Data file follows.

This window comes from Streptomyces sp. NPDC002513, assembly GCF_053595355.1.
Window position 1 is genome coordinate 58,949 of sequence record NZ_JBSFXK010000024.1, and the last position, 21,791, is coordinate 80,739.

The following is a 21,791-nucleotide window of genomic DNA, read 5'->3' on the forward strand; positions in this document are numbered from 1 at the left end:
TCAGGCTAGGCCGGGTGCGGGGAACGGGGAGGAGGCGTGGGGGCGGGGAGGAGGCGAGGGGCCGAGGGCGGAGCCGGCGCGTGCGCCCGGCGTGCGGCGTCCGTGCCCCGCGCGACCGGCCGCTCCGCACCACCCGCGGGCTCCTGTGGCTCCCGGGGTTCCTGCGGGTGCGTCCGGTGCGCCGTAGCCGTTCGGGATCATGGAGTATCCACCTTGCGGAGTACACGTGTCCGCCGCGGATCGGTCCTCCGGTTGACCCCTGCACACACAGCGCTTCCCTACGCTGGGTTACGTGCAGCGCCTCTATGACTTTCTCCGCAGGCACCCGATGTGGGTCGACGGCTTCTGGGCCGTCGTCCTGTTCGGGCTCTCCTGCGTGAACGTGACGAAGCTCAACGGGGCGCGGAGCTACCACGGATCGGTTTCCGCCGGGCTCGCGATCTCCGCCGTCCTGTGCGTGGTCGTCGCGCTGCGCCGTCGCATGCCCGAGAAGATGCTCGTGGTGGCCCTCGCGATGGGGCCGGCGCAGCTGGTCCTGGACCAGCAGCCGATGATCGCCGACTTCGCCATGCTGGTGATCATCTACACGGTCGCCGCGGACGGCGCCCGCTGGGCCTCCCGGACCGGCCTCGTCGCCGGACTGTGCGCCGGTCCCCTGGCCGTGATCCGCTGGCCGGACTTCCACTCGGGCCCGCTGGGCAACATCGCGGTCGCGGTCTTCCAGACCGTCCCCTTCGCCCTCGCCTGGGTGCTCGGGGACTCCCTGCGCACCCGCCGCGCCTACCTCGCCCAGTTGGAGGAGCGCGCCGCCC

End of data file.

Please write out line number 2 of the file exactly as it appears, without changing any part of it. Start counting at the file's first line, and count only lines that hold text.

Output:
Window position 1 is genome coordinate 58,949 of sequence record NZ_JBSFXK010000024.1, and the last position, 21,791, is coordinate 80,739.